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How can you get labels to stick to plastic boxes? The plastic boxes I’m talking about here are the carry totes that tools, like a circ saw or a nailer, might come in. I have a series of these boxes on shelves and would like to see at a glance what’s in them (as I often forget which tool is in which box).

Sticky notes last only minutes, and nice Brothers labels fall off by the next day.

There has to be a easier way than bolting labels on (which I haven’t done yet). And I don’t want to use masking tape (which I also haven’t tried).

Any ideas?
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Glue adhesion can be improved by a quick wipe with acetone where you wish to apply the label. Wipe with acetone, let dry, apply your label. Use just enough acetone to "dull" the gloss on the surface of the plastic.
 

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+1 on the marker. A Sharpie works great. When you want to change it, wipe it off with alcohol.
 

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I use a sharpie, I have black, silver and red
if you're insisting on a sticker buy some 3M adhesion promoter
Adhesion promoter makes sticky stuff stickier

 

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I wiped with some alcohol wipes, added the brothers label, and covered the label with a small piece of packing tape. I have 1 or 2 that are falling off a year later.
 

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print on paper and use clear packing tape. doesn't last forever but with some acetone pre-cleaning may hold longer that it needs to.
 

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As per Honolulu, clear packing tape works very well, but you need a procedure.

Write the label on a piece of paper that is narrower than the clear tape.
Peel off more tape than you need, lay it sticky side up and place the label writing side down inside the edges of the tape.
Using the ends you are going to cut off, press the tape to the clean plastic box and smooth down all around the paper, top bottom and sides. leave a half inch past each end of the label.
Carefully cut off the excess with scissors and smooth them down as well.
DO NOT touch the tape sticky at ANY time!
One partial print and it will quickly peel off.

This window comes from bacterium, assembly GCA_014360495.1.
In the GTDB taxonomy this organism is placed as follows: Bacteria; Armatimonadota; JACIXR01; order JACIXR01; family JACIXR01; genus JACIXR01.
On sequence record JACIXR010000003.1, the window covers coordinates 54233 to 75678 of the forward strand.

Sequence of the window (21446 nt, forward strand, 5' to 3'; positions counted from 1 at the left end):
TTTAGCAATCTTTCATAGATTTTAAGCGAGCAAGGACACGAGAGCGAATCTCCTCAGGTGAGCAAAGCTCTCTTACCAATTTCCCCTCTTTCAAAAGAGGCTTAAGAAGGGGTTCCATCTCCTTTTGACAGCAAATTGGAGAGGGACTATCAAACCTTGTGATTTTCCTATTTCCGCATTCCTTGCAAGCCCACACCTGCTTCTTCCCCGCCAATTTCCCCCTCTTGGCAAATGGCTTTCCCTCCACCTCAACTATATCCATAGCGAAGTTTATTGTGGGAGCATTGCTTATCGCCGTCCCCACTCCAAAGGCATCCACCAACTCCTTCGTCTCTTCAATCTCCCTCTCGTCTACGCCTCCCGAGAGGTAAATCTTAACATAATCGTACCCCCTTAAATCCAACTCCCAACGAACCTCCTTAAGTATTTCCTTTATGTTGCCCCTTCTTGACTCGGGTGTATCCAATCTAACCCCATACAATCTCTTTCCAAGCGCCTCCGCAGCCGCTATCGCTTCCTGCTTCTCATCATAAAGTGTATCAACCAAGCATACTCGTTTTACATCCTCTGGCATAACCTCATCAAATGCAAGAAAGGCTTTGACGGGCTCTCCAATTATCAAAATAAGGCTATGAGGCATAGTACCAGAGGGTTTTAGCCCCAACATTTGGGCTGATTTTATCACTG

I label plastic electrical sockets and switches this way, and they stay in place for many years even with constant handling.
 

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good expansion there sunnybob.

My wife grabs a roll of clear packing tape and runs it all over stuff we mail to our kids. She uses about 3x as much tape as I would, to get it "nice and tight". Not that packing tape is expensive since she buys 10 rolls at a time from Costo, but it gripes my frugal macdougal nature for her to do so. I are engineer! So I often overthink things, b/c life is full of things that aren't optimized, and ... just because.

The trick to using any tape is to make sure that all the adhesive is in full contact with whatever's under it. To ensure that, after applying the tape, burnish it with the dull edge of just about anything that will apply a decent amount of pressure (remember about force and pressure... it's just physics). When all the adhesive is firmly bound, it will have a different look to the not-so-firmly-bound tape. Guess which will last dang near forever! In the end, recipient cuts it all apart and out the door it goes.
 

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Termite
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I use a labeler on my fishing tackle, but some tool cases aren't smooth, but pebbled finish..
 

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This. And print neatly. I have marked all my plastic tool boxes with simple notes. “18” for the brad nailer. “PC 690” for the router. Doesn’t take a lot of words to tell what’s in the case.

Product Font Line Parallel Office supplies
 

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This one I use for fishing. Want it bigger use bigger lettering or get a larger printer.
Product Space bar Office supplies Office equipment Font
Brown Rectangle Font Material property Box
 

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Molds are often treated with a release agent. That is transferred from the mold to the part and needs to be replenished at regular intervals. As mentioned some acetone, or any good solvent, will remove that agent and allow the adhesive to actually stick. Also some plastics are naturally slippery and hard to make anything stick to them.

Ken
 
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